Free Aviation Guy Newsletter Want to receive the latest on aviation delivered to you? Get all the latest and greatest aviation insights for FREE! Join your fellow Av Geeks who subscribe to Aviation Guy for FREE!!

Sun ‘N Fun Kicks off in Sunny Florida #SNF12

As I sit in my house getting ready for work listening to the Blue Angels practice, like they do every Tuesday and Thursday, I can’t help but wish I was getting ready to go to Sun ‘N Fun.  Obviously, most people would rather enjoy a day in sunny Florida admiring airplanes and enjoying the atmosphere of such an event, but I am around planes everyday.

Like I said, I get to see the Blue Angels practice a couple of times a week.  I work in military aviation, and I really enjoy it.  It is worth all of the long days, the changing schedules, and the general frustration that goes along with any flying career.  That being said, sometimes we need to get away from the work side of it, and enjoy the fun of it.

If I was in a position to own a small plane and go out and enjoy it, then I would do that, but what I really want right now is to enjoy the fun of an air show.  Just being around the people at air shows that love aircraft is so awesome.  It is not a competition or a challenge where we are looking for a winner, it is simply a celebration of flight and all of the wonder that it entails.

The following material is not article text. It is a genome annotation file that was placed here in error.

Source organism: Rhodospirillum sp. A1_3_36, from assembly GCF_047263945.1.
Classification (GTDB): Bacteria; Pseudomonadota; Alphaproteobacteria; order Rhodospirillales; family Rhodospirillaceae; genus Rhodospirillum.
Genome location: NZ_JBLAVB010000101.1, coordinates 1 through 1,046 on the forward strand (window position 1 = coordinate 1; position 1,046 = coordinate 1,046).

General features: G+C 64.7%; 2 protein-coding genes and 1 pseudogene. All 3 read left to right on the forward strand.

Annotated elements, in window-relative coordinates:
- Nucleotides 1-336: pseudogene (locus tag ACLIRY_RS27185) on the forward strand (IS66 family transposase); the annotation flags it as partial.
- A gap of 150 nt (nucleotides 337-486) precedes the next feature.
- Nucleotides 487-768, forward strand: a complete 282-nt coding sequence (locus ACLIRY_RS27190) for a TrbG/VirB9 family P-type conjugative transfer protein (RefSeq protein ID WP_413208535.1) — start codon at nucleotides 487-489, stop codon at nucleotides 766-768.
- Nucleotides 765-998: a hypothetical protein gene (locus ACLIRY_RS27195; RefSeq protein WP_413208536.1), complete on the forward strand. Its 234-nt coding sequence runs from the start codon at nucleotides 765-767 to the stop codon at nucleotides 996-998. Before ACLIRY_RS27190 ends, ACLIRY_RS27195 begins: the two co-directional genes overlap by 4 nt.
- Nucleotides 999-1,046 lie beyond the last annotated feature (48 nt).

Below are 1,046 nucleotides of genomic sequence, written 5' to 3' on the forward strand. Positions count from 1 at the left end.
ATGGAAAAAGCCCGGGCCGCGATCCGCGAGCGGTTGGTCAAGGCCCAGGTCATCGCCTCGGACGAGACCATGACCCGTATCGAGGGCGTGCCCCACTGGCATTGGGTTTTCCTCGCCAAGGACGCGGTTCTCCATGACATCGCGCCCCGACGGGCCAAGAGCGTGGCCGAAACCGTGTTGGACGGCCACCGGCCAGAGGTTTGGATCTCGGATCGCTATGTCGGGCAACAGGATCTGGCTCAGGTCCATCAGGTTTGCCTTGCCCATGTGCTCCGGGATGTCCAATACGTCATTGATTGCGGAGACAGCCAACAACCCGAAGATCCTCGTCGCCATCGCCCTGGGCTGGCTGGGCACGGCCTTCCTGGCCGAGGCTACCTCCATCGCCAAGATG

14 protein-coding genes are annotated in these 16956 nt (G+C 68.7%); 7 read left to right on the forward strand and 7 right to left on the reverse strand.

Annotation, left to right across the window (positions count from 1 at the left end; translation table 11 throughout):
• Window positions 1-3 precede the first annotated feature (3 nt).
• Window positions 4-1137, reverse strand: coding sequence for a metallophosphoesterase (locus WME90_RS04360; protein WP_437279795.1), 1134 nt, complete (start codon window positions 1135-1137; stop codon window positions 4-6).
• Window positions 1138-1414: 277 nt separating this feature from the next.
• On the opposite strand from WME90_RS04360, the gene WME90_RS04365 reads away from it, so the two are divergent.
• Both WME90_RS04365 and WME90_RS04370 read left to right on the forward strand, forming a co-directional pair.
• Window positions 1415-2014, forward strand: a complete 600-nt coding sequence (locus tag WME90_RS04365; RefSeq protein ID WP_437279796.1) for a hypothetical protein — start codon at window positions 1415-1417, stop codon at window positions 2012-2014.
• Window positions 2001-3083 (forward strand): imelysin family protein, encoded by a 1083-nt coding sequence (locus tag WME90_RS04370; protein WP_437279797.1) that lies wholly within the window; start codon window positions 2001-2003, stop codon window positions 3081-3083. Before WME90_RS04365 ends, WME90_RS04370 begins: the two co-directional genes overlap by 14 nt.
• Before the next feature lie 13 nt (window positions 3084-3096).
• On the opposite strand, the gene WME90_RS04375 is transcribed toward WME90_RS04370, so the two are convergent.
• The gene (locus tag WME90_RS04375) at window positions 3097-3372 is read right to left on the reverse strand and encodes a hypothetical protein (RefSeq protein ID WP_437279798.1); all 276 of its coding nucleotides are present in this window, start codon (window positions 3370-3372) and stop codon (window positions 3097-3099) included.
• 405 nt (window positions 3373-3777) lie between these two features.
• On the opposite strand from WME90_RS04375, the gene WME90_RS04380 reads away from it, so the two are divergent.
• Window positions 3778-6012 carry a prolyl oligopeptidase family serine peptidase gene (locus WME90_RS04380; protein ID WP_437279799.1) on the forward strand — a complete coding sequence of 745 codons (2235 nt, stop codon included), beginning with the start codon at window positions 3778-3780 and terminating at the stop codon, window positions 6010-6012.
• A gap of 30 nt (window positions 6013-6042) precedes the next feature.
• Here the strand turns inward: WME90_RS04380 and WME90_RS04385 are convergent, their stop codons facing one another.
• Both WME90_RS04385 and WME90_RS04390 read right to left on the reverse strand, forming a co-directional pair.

Flying was born on the dreams of adventurous men and women who did it because they loved it, not because it was really profitable.  It has proved to be profitable for many people, but that is not where its roots are.  It is rooted in the hearts and dreams of every little boy and girl who dreams  of touching the sky and experiencing what relatively few people have.

Many of those dreams were born at an air show that was visited with a parent who has that love of aviation and wants to share it with the next generation.  I hope that everyone who has the chance to attend Sun ‘N Fun this week has a great time and is able to enjoy the wonder that is aviation.  I guess there is always next year for me.

I would love to live vicariously through you and hear about some of the experiences being had.  What is your favorite part of an air show?

March 27, 2012 I Written By

I'm Dave and I am a proud Avgeek. It goes way beyond liking airplanes. It is a passion that cannot be subdued.

With the Choice of Dropping TSA will Airports Make the Switch?

I hate TSA.

I know that I am not alone in that sentiment.  I think it is one of the biggest wastes of money in the federal government.  The quality of the product borders on ridiculous.  There are the well documented cases of not being allowed to take a cupcake through because it has too much “gel” in the form of frosting, and the obvious removal of shoes, jackets, and who knows what else in the future.  Of course there is also all of the uproar over full body scanners that can easily be seen as an invasion of privacy.